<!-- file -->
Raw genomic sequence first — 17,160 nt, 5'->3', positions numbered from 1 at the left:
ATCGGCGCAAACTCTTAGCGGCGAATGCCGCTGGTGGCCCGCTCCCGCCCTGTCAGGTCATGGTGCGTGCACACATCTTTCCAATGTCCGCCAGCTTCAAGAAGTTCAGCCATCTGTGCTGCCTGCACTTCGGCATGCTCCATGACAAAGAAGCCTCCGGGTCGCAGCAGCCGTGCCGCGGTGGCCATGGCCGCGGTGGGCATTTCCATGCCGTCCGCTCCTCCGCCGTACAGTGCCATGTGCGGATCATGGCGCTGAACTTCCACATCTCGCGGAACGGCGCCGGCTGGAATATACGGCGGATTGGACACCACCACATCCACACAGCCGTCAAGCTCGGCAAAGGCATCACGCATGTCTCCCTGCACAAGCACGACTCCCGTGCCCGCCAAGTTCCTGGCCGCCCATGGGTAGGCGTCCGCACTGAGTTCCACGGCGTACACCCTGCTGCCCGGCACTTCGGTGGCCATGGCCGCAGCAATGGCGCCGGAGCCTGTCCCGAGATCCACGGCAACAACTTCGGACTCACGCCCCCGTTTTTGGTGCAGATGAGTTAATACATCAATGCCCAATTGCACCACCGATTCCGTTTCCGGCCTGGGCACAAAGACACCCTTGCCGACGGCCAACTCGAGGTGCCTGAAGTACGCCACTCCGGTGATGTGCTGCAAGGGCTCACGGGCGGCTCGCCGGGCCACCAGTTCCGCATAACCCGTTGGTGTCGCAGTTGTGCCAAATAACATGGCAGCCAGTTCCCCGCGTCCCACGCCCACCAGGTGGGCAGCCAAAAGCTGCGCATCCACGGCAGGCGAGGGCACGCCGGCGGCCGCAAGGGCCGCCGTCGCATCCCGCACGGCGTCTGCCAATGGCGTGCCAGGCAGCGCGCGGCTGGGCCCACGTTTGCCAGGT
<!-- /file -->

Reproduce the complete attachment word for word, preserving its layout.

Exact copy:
Raw genomic sequence first — 17,160 nt, 5'->3', positions numbered from 1 at the left:
ATCGGCGCAAACTCTTAGCGGCGAATGCCGCTGGTGGCCCGCTCCCGCCCTGTCAGGTCATGGTGCGTGCACACATCTTTCCAATGTCCGCCAGCTTCAAGAAGTTCAGCCATCTGTGCTGCCTGCACTTCGGCATGCTCCATGACAAAGAAGCCTCCGGGTCGCAGCAGCCGTGCCGCGGTGGCCATGGCCGCGGTGGGCATTTCCATGCCGTCCGCTCCTCCGCCGTACAGTGCCATGTGCGGATCATGGCGCTGAACTTCCACATCTCGCGGAACGGCGCCGGCTGGAATATACGGCGGATTGGACACCACCACATCCACACAGCCGTCAAGCTCGGCAAAGGCATCACGCATGTCTCCCTGCACAAGCACGACTCCCGTGCCCGCCAAGTTCCTGGCCGCCCATGGGTAGGCGTCCGCACTGAGTTCCACGGCGTACACCCTGCTGCCCGGCACTTCGGTGGCCATGGCCGCAGCAATGGCGCCGGAGCCTGTCCCGAGATCCACGGCAACAACTTCGGACTCACGCCCCCGTTTTTGGTGCAGATGAGTTAATACATCAATGCCCAATTGCACCACCGATTCCGTTTCCGGCCTGGGCACAAAGACACCCTTGCCGACGGCCAACTCGAGGTGCCTGAAGTACGCCACTCCGGTGATGTGCTGCAAGGGCTCACGGGCGGCTCGCCGGGCCACCAGTTCCGCATAACCCGTTGGTGTCGCAGTTGTGCCAAATAACATGGCAGCCAGTTCCCCGCGTCCCACGCCCACCAGGTGGGCAGCCAAAAGCTGCGCATCCACGGCAGGCGAGGGCACGCCGGCGGCCGCAAGGGCCGCCGTCGCATCCCGCACGGCGTCTGCCAATGGCGTGCCAGGCAGCGCGCGGCTGGGCCCACGTTTGCCAGGT